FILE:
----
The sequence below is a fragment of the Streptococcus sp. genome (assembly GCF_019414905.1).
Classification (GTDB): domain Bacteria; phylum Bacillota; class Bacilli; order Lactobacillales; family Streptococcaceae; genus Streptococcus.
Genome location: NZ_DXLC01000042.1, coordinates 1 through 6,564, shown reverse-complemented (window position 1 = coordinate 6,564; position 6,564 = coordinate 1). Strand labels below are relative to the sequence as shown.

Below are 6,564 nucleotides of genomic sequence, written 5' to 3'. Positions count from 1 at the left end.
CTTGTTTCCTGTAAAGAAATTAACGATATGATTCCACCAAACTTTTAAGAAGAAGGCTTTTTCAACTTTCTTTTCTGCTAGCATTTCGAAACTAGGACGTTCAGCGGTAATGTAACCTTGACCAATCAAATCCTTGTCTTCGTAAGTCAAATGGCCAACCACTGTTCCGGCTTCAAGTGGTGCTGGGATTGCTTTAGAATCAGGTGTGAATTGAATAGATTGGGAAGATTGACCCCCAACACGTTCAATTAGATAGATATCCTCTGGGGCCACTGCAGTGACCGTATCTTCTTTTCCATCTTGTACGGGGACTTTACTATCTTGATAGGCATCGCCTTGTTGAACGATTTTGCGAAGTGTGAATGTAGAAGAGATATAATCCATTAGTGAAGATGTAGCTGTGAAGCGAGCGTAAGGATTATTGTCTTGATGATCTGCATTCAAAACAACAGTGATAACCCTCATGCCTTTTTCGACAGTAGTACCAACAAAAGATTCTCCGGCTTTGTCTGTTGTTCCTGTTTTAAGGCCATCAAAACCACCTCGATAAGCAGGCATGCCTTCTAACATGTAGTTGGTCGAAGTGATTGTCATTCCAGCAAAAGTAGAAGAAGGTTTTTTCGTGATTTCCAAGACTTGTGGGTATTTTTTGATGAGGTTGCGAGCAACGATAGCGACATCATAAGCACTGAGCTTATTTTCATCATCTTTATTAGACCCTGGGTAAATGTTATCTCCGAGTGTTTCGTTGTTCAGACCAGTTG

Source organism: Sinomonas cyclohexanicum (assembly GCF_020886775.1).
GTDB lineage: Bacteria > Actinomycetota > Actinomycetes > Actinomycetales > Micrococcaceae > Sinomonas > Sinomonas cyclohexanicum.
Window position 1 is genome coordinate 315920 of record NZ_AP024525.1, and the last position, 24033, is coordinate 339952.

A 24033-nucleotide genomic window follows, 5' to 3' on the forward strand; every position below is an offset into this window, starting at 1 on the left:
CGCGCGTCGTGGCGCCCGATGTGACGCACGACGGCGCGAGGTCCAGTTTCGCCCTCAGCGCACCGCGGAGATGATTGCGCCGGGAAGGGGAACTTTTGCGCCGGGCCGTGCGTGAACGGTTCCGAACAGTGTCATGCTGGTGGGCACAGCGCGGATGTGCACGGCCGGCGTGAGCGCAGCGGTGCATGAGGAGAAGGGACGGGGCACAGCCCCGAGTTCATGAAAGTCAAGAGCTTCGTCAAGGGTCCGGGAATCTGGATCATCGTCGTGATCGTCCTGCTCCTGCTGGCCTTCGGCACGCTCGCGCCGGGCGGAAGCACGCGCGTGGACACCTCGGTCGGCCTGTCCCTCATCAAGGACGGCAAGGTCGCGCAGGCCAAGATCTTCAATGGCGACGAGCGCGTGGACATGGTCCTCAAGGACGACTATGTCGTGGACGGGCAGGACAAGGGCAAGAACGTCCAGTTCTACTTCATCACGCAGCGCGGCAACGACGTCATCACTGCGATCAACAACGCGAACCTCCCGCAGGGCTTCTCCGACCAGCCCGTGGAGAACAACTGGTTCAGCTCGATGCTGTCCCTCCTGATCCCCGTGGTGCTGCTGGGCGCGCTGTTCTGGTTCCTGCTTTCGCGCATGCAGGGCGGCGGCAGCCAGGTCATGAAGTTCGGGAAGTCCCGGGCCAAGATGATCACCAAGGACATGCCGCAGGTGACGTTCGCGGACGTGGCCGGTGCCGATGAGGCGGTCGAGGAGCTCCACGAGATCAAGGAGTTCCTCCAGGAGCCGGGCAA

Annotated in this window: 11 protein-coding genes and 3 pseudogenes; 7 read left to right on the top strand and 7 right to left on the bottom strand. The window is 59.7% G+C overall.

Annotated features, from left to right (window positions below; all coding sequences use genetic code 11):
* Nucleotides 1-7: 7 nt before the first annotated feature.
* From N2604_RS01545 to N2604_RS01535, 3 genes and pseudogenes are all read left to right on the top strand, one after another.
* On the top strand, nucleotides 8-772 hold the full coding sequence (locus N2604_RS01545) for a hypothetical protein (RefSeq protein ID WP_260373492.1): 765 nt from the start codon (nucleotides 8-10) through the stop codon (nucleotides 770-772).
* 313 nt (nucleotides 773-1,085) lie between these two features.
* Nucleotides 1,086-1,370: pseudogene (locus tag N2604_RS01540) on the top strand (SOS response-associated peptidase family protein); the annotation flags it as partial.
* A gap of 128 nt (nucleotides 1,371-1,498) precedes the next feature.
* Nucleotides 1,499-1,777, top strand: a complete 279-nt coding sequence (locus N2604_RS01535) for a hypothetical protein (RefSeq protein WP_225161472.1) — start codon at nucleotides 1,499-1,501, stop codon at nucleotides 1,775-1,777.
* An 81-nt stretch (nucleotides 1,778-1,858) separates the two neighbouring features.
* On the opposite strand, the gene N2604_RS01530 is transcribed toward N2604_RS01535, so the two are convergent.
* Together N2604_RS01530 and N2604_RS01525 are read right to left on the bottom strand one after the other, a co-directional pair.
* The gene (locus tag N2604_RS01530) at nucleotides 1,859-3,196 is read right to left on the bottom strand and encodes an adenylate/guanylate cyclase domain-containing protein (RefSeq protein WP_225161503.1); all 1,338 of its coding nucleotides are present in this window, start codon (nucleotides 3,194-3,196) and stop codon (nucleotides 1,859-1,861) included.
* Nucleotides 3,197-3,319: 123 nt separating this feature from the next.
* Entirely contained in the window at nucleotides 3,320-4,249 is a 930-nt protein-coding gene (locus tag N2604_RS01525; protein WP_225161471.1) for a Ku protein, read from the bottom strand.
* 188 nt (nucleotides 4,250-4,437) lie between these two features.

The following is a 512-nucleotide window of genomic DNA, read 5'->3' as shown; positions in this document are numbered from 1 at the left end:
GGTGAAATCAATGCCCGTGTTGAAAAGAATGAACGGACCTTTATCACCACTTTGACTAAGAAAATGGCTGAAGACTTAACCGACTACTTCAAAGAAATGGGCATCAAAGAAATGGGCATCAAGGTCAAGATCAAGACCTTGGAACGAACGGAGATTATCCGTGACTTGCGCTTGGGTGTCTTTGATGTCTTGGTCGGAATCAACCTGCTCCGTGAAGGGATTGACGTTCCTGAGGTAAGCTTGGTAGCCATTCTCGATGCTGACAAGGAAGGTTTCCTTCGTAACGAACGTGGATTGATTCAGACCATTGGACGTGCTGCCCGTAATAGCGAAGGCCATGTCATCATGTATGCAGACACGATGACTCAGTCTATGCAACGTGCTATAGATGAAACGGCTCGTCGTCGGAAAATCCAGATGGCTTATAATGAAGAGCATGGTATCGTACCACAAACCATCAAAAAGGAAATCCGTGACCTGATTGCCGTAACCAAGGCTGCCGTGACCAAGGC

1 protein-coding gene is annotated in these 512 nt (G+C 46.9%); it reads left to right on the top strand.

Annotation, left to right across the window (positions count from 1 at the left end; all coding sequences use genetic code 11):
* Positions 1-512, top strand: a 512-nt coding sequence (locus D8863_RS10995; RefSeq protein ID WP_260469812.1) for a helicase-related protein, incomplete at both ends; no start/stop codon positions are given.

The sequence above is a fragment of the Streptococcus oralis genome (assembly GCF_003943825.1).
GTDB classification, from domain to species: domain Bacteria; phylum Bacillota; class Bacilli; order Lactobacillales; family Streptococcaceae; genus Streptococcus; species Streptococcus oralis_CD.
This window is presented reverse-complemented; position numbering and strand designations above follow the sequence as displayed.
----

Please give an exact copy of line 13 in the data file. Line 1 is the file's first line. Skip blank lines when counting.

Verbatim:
* Nucleotides 1-7: 7 nt before the first annotated feature.